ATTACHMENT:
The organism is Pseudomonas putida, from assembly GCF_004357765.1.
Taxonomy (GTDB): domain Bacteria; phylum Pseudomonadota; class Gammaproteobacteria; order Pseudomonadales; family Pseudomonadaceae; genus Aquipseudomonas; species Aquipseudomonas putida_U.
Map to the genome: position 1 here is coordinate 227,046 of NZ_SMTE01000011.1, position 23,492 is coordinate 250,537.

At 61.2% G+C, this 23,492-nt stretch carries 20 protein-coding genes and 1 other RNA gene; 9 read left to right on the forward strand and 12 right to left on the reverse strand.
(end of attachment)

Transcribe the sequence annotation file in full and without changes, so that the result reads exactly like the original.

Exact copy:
The organism is Pseudomonas putida, from assembly GCF_004357765.1.
Taxonomy (GTDB): domain Bacteria; phylum Pseudomonadota; class Gammaproteobacteria; order Pseudomonadales; family Pseudomonadaceae; genus Aquipseudomonas; species Aquipseudomonas putida_U.
Map to the genome: position 1 here is coordinate 227,046 of NZ_SMTE01000011.1, position 23,492 is coordinate 250,537.

At 61.2% G+C, this 23,492-nt stretch carries 20 protein-coding genes and 1 other RNA gene; 9 read left to right on the forward strand and 12 right to left on the reverse strand.